Last in a series
Newt Gingrich was in his 20s when he was hired at West Georgia College as a history professor. He had just returned from Belgium, where he was doing research for his doctoral dissertation.
"He was very much a person of intellect," says Mel Steeley, who taught history at the college for four decades and helped bring Gingrich to the school in 1970. "He would wander across campus and didn't notice people. He'd have something in his mind, always be thinking about something. When he first came, you kind of wondered if he was a student or a professor."
Steeley says he and Gingrich became close friends, with Steeley later working on Gingrich's campaigns and on his congressional staff. He says the man who would become speaker of the House realized in college that he would not go into the Army as his father had done.
"He had bad eyes, he had bad feet," Steeley says. "And his dad liked the idea of him being a professor. He thought that was good."
So Gingrich decided to become an educator. "He thought he could have some kind of impact, to get kids to think, to look at the world and so forth," says Steeley. "But he really wanted to get into politics."
It was clear that Gingrich was ambitious, says Jim Gay, who also taught history at West Georgia and shared an office with Gingrich. Gay recalls one early conversation where colleagues mentioned the university president had an open-door policy.
"Within a breath of that coming out of that person's mouth, Newt was shot out the door, heading for the president's office — going to get his ear about ideas or something he had," says Gay. "He was always looking for avenues that would advance him."
By 1972, Steeley says, Gingrich wanted to run for office — but not by starting small. He wanted to run for Congress because he believed he could win. "He convinced me, showing me the data, that it was possible. And so we decided in the '74 campaign that he would run."
After losing his first two elections, Gingrich did win a congressional seat in Georgia in 1978 and headed to Washington as one of the Young Turks who made it their goal to get a GOP majority in the U.S. House.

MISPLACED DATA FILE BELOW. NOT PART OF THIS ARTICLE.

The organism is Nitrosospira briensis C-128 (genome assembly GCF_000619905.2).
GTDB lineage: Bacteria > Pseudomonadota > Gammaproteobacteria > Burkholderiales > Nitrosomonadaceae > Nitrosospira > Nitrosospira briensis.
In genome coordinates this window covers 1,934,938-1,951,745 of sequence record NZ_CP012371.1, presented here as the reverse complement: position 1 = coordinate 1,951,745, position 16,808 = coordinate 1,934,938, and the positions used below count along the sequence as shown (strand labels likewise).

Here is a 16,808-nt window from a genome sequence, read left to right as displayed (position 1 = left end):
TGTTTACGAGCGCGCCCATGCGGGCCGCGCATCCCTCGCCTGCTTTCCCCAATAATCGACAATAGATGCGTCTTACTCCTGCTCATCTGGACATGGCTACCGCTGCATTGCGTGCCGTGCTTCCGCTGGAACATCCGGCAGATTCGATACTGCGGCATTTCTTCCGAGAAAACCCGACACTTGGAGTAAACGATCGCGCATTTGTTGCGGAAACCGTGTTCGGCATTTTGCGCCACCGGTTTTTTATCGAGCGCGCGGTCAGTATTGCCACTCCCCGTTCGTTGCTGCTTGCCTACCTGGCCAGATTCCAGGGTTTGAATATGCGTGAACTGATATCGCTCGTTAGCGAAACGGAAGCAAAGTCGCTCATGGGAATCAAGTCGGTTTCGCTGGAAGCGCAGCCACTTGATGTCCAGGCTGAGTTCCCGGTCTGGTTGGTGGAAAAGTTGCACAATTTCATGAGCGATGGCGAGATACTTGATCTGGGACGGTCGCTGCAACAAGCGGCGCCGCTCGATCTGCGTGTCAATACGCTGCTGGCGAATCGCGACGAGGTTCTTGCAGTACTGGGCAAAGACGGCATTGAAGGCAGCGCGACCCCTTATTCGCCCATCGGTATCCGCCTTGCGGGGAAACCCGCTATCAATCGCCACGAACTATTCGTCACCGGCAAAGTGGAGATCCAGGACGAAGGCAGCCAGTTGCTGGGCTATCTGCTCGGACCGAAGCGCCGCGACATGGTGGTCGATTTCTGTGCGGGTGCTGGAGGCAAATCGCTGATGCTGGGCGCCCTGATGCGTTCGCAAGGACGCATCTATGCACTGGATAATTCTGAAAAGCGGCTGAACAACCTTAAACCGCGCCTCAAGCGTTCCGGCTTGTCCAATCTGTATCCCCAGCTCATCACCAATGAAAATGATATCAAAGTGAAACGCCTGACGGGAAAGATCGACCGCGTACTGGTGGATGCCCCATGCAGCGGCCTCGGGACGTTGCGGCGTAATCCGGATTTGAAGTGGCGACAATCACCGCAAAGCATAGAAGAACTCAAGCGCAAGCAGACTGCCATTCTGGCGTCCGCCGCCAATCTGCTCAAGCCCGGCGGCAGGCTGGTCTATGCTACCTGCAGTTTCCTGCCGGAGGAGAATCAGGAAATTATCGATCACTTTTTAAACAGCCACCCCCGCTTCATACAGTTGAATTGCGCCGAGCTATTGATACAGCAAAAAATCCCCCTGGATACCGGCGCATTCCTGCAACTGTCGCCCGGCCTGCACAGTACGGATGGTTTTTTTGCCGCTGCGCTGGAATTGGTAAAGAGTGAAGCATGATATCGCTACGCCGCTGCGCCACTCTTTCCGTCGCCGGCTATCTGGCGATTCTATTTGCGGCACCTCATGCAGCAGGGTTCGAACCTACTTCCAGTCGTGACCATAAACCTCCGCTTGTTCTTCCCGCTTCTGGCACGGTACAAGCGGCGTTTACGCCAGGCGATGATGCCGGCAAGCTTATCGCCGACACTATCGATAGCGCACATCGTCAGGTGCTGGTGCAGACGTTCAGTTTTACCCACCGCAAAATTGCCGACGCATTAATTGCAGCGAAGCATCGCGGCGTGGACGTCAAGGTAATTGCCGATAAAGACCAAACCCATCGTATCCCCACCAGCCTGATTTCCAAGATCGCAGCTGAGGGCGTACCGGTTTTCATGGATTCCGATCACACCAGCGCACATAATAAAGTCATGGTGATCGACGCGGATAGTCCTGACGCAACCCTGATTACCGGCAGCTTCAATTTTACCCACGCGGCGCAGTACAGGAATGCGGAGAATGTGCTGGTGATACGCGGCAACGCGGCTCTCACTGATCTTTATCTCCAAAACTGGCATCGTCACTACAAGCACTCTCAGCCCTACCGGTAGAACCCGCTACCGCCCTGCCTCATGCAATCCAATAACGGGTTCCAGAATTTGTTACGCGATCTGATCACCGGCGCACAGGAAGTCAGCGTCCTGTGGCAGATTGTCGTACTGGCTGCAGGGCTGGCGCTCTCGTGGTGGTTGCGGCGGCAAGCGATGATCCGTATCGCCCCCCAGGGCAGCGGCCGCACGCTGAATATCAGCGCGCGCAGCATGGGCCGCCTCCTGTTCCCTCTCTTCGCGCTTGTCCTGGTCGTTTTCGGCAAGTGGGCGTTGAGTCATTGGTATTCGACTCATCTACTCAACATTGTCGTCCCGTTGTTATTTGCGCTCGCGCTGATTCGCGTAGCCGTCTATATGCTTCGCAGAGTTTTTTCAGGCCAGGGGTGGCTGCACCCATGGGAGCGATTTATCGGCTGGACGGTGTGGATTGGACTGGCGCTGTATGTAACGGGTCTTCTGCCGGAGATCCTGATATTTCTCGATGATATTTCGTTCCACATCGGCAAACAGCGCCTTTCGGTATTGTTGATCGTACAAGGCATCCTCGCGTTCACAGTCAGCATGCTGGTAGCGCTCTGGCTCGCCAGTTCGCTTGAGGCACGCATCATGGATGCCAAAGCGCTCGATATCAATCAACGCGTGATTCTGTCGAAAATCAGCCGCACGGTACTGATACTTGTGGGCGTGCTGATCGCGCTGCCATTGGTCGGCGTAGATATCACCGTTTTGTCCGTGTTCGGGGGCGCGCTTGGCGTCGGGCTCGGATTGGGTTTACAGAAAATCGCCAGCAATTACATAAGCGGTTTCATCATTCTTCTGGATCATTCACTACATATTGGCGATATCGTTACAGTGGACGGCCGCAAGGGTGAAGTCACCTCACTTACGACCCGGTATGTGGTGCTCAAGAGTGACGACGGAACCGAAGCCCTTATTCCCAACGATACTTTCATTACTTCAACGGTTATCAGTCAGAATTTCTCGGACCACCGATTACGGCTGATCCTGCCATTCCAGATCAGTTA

"He's a guy who has tremendous ambition, tremendous motivation to win elective office and to be a leader," says Merle Black, a political science professor at Emory University.
Black says Gingrich's experience as a professor helped him master the arts of public speaking and debate. "He has a lot of political skills, in that he can be very succinct in terms of, 'Here are two or three things that we need to talk about, focus on. Here's what I'd do: Bang, bang bang,' you know, like that. And he has enormous kind of media skills in terms of doing that — and his ability to think on his feet."
Gingrich vaulted to prominence in 1980s and 1990s. In 1994, Republicans recaptured the House for the first time in 40 years, and Gingrich became speaker. As a politician, he has long stressed his background as a scholar, saying recently, "It's probably fair to say, without being negative about any of my friends, that I know more about American history than they do."
Gingrich recently told Iowa Public Radio that his historical knowledge of the U.S. is important, even as voters consider who to support for the GOP presidential nomination. "What it does," he said, "is it gives you a really rich background to go to, to analyze things, to think about things, to put in context what you would do in a way that if you don't know history, you can't possibly reinvent it."
Gingrich's professorial style emerges in speeches and at debates, as does his old strategy of criticizing the media and uniting Republicans against their common political enemy — in this case, President Obama.
"Let me just point out for a second that maximizing bickering is probably not the road to the White House, and the technique you've used maximizes going back and forth, over and over again," he said at a recent Republican presidential debate.
The former speaker has risen to the top of some recent polls — and that's led to tough questions about money he received from mortgage giant Freddie Mac after he left office. Gingrich says he was not a lobbyist. He initially said he offered Freddie Mac advice as a historian, and later revised that comment, saying he acted as a strategic adviser.
"That's just one example of the issues that he's gonna have to deal with," says Black, of Emory University. "There are also issues relating to his personal life and a whole string of other issues, because he's had a life outside of elective office since basically 1998."
Even when he was out of office, Gingrich was outspoken on a variety of issues, in some cases holding positions that were at odds with many in his own party. That's led his campaign to add a new section to its website, devoted to explaining those positions and his past personal indiscretions.
Back at the college where Gingrich taught, now the University of West Georgia, many on campus say they didn't know Gingrich was a professor here. But Rex Wilkinson, a sophomore from Columbus, Ga., says he has followed Gingrich's career partly because he's majoring in political science.
"He's a really good guy. I think he'd make a good leader," says Wilkinson. "But he's got too many skeletons in the closet for the Republican nomination, so I don't know."
Gingrich does have a lot of baggage — both political and personal. How he does in the GOP presidential race depends on whether he can make his campaign about the future instead of the past.